Let no man, no force, rob you of your peace. Not only is peace a part of God’s DNA, it is a part of the armor we wear as Christians. Put on the whole armor of God and shod your feet with preparation of the gospel of peace. Wage peace.  Speak Shalom into your day and allow the Holy Spirit to feed you the promises of the Father and through His word.  Speak peace into the lives of those cannot speak it for themselves. Command peace through prayer as you walk through your neighborhood so that distractions can be removed, ears can be opened and salvation can take place in those homes. So many people in our lives cannot hear the voice of the Holy Spirit whispering to them because the chaos in their lives is too loud.  They need peace.  Bring His peace onto your job, into that committee meeting and even into the line at the grocery store.   You have, through Christ, what many people do not even realize they need.  If you want to give a gift in this season, give the gift that was given to you. Give Shalom.
In the days of the Old Testament tabernacle, the Father instructed that Aaron and his priestly descendents to bless His people in His name by speaking peace into their lives. That blessing is found in Numbers 6:24-26: YHWH bless you and keep you. YHWH make His face shine upon you and be gracious to you. YHWH lift up His face upon you and give you SHALOM.  
The Father has always desired that we have peace. We have to be willing to embrace His peace and share it.
When I was at EJA, my teacher taped a prayer on the corner of my desk that read “Lord grant me the serenity (the peace) to accept the things I cannot change, the courage to change the things I can and the wisdom to know the difference.” It was on my desk because I thought that I had to fix everything, and when I couldn’t solve the issue, I would freeze in fear.  I know a little better now, and I am learning that I cannot fix anything on my own. It is the Almighty who does the fixing- the restoring.  What I need to do is let go. 
When we started this journey, I introduced you to a pastor who was weeping over an issue that he could not change.  No matter how troubled he was, he could not alter the situation. He needed to let go and exchange his troubled heart for God’s peace.  Is that you today?  Are you hearing that there is something in your life that you need to let go?  Or maybe you need the courage to speak peace into a situation? Or that you need take your hand off and allow God to change the hearts of those around you?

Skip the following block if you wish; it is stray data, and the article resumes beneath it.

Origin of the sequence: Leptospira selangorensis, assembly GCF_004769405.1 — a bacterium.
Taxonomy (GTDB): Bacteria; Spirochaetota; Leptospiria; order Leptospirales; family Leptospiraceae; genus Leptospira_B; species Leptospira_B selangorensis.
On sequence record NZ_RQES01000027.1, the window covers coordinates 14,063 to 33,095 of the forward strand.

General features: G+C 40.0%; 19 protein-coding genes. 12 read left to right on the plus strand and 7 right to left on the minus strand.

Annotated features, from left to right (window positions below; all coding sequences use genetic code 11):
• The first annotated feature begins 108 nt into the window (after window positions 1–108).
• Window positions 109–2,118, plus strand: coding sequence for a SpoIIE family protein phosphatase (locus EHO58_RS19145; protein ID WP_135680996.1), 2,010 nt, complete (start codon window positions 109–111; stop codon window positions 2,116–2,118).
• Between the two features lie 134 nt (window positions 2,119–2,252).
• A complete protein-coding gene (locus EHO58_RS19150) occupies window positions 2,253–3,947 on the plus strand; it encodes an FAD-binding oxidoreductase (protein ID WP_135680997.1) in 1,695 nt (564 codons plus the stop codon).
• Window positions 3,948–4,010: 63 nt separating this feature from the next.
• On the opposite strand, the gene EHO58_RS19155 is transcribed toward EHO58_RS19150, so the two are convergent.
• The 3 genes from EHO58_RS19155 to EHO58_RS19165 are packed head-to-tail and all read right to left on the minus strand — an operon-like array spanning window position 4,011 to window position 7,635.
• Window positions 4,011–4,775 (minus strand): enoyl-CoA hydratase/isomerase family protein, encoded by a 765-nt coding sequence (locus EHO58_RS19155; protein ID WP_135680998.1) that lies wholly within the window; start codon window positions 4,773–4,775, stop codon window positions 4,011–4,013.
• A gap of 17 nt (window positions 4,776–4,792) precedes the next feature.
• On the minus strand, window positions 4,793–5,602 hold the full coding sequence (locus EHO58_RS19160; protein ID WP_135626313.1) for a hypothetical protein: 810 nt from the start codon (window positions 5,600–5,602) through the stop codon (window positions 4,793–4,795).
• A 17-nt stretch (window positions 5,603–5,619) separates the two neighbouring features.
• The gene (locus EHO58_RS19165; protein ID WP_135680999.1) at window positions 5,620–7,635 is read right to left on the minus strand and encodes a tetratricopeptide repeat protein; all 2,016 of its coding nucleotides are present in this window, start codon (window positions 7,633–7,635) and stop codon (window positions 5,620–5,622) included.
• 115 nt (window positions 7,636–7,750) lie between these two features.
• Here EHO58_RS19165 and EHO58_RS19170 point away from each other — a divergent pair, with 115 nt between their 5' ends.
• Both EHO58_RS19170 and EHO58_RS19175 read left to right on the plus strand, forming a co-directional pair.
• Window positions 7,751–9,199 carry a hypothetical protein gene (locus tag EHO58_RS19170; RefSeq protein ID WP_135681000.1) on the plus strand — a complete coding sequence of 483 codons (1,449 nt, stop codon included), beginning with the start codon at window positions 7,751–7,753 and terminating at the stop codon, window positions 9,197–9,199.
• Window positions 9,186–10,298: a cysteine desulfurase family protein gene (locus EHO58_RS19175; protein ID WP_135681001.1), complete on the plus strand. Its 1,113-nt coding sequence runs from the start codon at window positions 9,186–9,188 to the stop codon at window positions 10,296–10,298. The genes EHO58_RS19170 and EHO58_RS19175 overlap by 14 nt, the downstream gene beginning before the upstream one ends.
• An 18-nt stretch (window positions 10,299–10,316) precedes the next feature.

The Last Supper or Things that Get Lost in Translation

The season is fast approaching that we will celebrate the sacrifice and victory of our Savior upon the cross. Yes beloved I realize that it is February and for many of us there is snow on the ground.  Yet all I can think of is spring.  We exist in the present, yet we prepare for the future. It will be here before you and I know it, and I want my mind renewed and ready for all the blessings that God has in store for us in this upcoming season. 

Jesus shared His last pre-cross meal with His disciples during this spring season nearly 2000 years ago.  This meal still causes believers to ponder and cry out as the ancient Israelites did when GOD gave them their first meal in the wilderness – Manna – What is it?

It is a valid question.  We should examine and understand the gifts that have been placed into our hands.

 As I began to study and prepare for this lesson, I went online and learned that many believers are still having this discussion about the last supper of Jesus.

 Is it Communion?  Is it the Passover? Or is it something else?  When I partake of the bread and wine what am I doing and what I am joining myself to? Was Jesus giving us something new on that faithful night with the disciples? Or was He doing something even more precious?

We have an awaiting bridegroom who desperately wants to reveal his true self to his bride.   Now, just like anyone in a relationship you don’t want to give away the treasure of who you really are to someone who does not value that gift.  So here is what Yeshua decided to do. He wrapped himself and His plan into a puzzle and those who truly value Him would seek Him and this type of embrace from Him.

We have the honor of Kings, to seek out the intimate things of GOD.

Today, we are going to delve into the world of history and custom; emblems and patterns; truth and tradition.  However, the heart of Jesus’ last meal is something far more precious than the parts.  This meal is about courtship, betrothal and provision. 

First things first, let’s set the context.  The Last Supper is a meal, so let’s set the table.

Who is partaking in this Last Supper –                             Jesus and His disciples

Where is taking place –                                                      The Upper Room, Jerusalem